Another case of COVID-19 in the Savannah River Site workforce was announced Wednesday afternoon, bringing the cumulative tally site-wide to six.
The afternoon disclosure comes one week after the fifth case was publicly reported.
"We will continue to keep you updated as circumstances warrant," a U.S. Department of Energy spokesperson said in a statement.
Three Savannah River Site employees have recovered from novel coronavirus infection and have returned to work, according to the Energy Department spokesperson. The three others are on the mend, are being monitored and could return to work soon.
Fewer than 2,500 people are physically reporting for work at the Savannah River Site, near New Ellenton and Jackson. The 310-square-mile nuclear reserve has contracted to essential mission-critical operations, meaning staffing levels and work done there are dramatically reduced.
Defense ventures, National Nuclear Security Administration capital projects and the storage of nuclear materials – at places like K and L areas, plutonium and spent nuclear fuel storehouses – have been prioritized.
Approximately 10,000 people are employed at SRS. Most are now teleworking or are on leave.
The scaling back was first spurred by Georgia Gov. Brian Kemp's stay-at-home order, which was issued earlier this month and was recently extended. S.C. Gov. Henry McMaster has issued a home-or-work order in light of the mounting coronavirus crisis, as well.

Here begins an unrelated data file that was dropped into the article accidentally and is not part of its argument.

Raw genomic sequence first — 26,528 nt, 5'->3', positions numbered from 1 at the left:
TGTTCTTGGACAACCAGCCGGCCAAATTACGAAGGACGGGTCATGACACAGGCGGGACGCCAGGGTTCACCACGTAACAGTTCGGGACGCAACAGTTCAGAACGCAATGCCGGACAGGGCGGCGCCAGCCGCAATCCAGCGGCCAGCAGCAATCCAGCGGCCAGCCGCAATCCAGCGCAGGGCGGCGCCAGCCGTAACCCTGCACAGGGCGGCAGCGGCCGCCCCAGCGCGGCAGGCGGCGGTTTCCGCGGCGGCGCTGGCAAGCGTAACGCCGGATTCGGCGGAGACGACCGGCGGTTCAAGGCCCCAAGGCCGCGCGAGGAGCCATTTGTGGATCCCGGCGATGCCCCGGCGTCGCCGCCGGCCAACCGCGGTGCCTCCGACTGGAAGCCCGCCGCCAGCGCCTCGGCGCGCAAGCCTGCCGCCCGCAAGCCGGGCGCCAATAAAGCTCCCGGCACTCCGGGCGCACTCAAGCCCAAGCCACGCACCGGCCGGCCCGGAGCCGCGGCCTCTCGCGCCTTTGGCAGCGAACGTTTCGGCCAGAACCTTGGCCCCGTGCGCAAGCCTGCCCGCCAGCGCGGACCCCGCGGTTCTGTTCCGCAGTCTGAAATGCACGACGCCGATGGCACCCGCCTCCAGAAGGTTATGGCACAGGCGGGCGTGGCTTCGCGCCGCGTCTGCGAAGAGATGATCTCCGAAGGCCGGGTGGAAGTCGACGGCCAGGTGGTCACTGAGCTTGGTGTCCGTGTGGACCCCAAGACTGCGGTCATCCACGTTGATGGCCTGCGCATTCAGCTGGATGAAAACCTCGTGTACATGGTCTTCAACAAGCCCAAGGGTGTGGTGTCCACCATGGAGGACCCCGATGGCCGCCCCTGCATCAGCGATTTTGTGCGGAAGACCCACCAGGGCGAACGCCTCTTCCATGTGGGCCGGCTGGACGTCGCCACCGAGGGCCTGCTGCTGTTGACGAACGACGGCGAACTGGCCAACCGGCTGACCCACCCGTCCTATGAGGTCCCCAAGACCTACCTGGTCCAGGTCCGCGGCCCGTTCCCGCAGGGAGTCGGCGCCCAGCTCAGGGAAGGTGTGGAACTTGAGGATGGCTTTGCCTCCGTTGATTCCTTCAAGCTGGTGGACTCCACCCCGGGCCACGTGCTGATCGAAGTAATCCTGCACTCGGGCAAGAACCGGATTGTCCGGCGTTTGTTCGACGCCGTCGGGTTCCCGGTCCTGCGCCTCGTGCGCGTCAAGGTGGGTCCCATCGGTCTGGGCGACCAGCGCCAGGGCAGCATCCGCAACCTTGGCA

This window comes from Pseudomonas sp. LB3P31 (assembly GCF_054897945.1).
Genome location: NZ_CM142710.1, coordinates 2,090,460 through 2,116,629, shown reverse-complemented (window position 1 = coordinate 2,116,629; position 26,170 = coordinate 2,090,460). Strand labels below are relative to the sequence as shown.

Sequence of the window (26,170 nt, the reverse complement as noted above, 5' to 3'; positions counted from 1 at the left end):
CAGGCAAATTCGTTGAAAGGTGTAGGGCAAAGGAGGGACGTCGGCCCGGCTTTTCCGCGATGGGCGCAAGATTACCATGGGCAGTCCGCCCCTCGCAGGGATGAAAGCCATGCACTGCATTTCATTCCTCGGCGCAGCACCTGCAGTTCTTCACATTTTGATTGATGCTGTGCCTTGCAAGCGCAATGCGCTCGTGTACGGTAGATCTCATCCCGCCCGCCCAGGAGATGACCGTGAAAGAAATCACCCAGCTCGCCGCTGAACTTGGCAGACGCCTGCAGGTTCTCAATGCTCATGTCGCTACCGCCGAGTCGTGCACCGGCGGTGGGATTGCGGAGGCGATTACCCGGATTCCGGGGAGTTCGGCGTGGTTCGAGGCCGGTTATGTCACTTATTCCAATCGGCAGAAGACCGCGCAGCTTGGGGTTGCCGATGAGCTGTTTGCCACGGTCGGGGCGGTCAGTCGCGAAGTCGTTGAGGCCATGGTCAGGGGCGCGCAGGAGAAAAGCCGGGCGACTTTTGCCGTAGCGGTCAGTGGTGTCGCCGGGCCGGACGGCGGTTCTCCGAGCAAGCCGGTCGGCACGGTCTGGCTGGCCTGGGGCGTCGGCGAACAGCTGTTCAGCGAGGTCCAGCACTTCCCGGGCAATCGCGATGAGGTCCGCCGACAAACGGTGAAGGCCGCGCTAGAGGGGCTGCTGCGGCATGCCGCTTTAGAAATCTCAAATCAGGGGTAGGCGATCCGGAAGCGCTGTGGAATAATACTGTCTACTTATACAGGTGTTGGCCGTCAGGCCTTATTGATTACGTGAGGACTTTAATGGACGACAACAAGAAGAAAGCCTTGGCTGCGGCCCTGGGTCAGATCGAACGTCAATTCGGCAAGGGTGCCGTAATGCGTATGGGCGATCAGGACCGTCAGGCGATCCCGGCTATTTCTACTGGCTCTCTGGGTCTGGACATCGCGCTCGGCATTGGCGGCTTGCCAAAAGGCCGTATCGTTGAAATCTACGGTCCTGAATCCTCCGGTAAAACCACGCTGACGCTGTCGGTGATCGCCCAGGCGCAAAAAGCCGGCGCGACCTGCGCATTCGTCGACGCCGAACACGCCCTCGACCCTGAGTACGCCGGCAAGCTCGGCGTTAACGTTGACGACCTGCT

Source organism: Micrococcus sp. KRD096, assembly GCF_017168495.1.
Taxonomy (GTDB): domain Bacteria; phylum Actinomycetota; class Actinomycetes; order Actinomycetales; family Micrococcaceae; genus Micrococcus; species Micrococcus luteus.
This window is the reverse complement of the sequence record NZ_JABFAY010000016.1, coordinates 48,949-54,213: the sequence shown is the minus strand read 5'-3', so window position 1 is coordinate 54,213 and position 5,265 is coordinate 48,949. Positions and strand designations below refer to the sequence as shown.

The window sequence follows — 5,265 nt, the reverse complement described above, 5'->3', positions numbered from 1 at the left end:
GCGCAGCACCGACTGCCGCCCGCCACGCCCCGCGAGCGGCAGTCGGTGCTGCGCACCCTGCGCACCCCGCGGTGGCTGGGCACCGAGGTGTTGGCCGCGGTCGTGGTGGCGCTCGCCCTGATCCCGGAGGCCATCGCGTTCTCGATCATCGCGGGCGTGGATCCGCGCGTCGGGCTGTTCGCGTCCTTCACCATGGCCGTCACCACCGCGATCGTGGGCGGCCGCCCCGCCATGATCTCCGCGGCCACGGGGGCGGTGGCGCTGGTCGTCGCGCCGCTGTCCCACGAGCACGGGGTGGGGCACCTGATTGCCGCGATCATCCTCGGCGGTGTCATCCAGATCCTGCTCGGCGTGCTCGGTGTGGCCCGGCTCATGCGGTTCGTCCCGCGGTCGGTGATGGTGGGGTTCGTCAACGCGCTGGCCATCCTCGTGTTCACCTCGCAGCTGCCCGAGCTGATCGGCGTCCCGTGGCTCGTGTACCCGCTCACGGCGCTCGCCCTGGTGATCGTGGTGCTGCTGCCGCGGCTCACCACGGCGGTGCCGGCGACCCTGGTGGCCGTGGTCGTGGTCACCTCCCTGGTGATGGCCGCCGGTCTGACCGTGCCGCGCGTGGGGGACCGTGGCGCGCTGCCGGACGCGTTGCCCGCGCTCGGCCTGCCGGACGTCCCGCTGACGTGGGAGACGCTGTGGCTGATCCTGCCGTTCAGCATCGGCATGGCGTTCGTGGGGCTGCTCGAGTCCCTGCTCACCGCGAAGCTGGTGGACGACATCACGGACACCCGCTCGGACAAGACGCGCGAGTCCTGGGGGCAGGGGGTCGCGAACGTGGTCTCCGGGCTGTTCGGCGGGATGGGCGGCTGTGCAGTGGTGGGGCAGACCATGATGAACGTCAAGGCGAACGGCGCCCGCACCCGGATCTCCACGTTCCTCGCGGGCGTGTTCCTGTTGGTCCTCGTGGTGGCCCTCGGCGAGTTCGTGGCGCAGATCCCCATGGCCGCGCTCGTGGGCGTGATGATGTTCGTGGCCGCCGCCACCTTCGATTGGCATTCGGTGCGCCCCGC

Approximately one-third of the Savannah River Site workforce lives in Georgia. SRS abuts the state line.
Roughly 15,000 cases of COVID-19 – the disease caused by the highly contagious novel coronavirus – have been logged in the Peach State. South Carolina has far fewer cases: 3,656 as of 3 p.m. Wednesday.
Measures to combat the spread of the 2019 coronavirus at the Savannah River Site include weekly and as-needed chemical cleanings, disinfecting control rooms between shifts, temperature checks, a cloth-masks policy and "sanitizer by the gallons," the Energy Department spokesperson said.
April 10 guidance from the Energy Department, which oversees the Savannah River Site, "strongly" advises that "all individuals" – federal employees, contractors, visitors – wear face coverings when social distancing is difficult, in line with what the Centers for Disease Control and Prevention has recommended.
"I so appreciate what all you are doing for our nation during these challenging times," U.S. Secretary of Energy Dan Brouillette said in a public message, "and know we will get through them together."